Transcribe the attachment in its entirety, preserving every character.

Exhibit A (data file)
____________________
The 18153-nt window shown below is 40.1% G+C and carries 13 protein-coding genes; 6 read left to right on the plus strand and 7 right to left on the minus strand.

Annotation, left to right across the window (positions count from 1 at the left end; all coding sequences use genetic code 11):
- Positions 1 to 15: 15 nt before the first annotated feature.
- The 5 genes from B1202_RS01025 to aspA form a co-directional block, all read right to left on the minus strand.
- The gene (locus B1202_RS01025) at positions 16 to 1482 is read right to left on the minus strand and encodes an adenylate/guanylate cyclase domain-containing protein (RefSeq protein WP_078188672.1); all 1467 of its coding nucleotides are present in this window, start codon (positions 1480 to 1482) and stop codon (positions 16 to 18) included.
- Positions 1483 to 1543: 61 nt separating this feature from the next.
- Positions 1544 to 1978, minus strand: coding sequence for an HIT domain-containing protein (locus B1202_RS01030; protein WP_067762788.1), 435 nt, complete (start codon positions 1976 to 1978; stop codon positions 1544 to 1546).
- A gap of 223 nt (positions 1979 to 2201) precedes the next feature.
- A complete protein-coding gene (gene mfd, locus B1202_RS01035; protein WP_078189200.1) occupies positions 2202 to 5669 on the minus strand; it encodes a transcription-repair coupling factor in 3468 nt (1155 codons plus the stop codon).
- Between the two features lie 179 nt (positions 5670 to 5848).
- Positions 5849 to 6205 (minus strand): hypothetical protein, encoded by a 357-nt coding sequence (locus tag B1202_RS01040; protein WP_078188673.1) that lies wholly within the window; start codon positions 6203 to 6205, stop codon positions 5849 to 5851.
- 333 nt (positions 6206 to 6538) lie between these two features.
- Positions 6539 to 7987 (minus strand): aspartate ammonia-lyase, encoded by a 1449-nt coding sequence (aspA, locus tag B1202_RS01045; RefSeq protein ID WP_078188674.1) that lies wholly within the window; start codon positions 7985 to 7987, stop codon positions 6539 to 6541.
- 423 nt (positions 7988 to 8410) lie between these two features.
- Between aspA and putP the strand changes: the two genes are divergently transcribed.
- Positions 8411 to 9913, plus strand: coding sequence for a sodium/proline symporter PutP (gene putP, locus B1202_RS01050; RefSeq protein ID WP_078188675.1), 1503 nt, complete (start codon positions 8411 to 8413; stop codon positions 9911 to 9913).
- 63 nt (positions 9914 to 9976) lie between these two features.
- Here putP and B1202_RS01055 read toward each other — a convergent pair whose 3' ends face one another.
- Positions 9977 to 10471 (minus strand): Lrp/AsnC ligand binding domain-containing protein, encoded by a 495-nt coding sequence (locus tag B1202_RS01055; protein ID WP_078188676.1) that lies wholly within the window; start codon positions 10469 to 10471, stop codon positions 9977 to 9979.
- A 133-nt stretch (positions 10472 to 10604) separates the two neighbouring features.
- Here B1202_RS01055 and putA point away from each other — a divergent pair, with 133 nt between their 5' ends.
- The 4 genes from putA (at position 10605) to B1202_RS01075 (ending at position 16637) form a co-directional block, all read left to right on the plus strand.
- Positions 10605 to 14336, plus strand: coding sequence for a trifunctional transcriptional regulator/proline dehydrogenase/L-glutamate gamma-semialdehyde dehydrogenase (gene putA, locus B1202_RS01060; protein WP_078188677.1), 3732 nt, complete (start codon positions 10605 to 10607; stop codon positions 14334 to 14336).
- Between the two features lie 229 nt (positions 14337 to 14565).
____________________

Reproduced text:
The 18153-nt window shown below is 40.1% G+C and carries 13 protein-coding genes; 6 read left to right on the plus strand and 7 right to left on the minus strand.

Annotation, left to right across the window (positions count from 1 at the left end; all coding sequences use genetic code 11):
- Positions 1 to 15: 15 nt before the first annotated feature.
- The 5 genes from B1202_RS01025 to aspA form a co-directional block, all read right to left on the minus strand.
- The gene (locus B1202_RS01025) at positions 16 to 1482 is read right to left on the minus strand and encodes an adenylate/guanylate cyclase domain-containing protein (RefSeq protein WP_078188672.1); all 1467 of its coding nucleotides are present in this window, start codon (positions 1480 to 1482) and stop codon (positions 16 to 18) included.
- Positions 1483 to 1543: 61 nt separating this feature from the next.
- Positions 1544 to 1978, minus strand: coding sequence for an HIT domain-containing protein (locus B1202_RS01030; protein WP_067762788.1), 435 nt, complete (start codon positions 1976 to 1978; stop codon positions 1544 to 1546).
- A gap of 223 nt (positions 1979 to 2201) precedes the next feature.
- A complete protein-coding gene (gene mfd, locus B1202_RS01035; protein WP_078189200.1) occupies positions 2202 to 5669 on the minus strand; it encodes a transcription-repair coupling factor in 3468 nt (1155 codons plus the stop codon).
- Between the two features lie 179 nt (positions 5670 to 5848).
- Positions 5849 to 6205 (minus strand): hypothetical protein, encoded by a 357-nt coding sequence (locus tag B1202_RS01040; protein WP_078188673.1) that lies wholly within the window; start codon positions 6203 to 6205, stop codon positions 5849 to 5851.
- 333 nt (positions 6206 to 6538) lie between these two features.
- Positions 6539 to 7987 (minus strand): aspartate ammonia-lyase, encoded by a 1449-nt coding sequence (aspA, locus tag B1202_RS01045; RefSeq protein ID WP_078188674.1) that lies wholly within the window; start codon positions 7985 to 7987, stop codon positions 6539 to 6541.
- 423 nt (positions 7988 to 8410) lie between these two features.
- Between aspA and putP the strand changes: the two genes are divergently transcribed.
- Positions 8411 to 9913, plus strand: coding sequence for a sodium/proline symporter PutP (gene putP, locus B1202_RS01050; RefSeq protein ID WP_078188675.1), 1503 nt, complete (start codon positions 8411 to 8413; stop codon positions 9911 to 9913).
- 63 nt (positions 9914 to 9976) lie between these two features.
- Here putP and B1202_RS01055 read toward each other — a convergent pair whose 3' ends face one another.
- Positions 9977 to 10471 (minus strand): Lrp/AsnC ligand binding domain-containing protein, encoded by a 495-nt coding sequence (locus tag B1202_RS01055; protein ID WP_078188676.1) that lies wholly within the window; start codon positions 10469 to 10471, stop codon positions 9977 to 9979.
- A 133-nt stretch (positions 10472 to 10604) separates the two neighbouring features.
- Here B1202_RS01055 and putA point away from each other — a divergent pair, with 133 nt between their 5' ends.
- The 4 genes from putA (at position 10605) to B1202_RS01075 (ending at position 16637) form a co-directional block, all read left to right on the plus strand.
- Positions 10605 to 14336, plus strand: coding sequence for a trifunctional transcriptional regulator/proline dehydrogenase/L-glutamate gamma-semialdehyde dehydrogenase (gene putA, locus B1202_RS01060; protein WP_078188677.1), 3732 nt, complete (start codon positions 10605 to 10607; stop codon positions 14334 to 14336).
- Between the two features lie 229 nt (positions 14337 to 14565).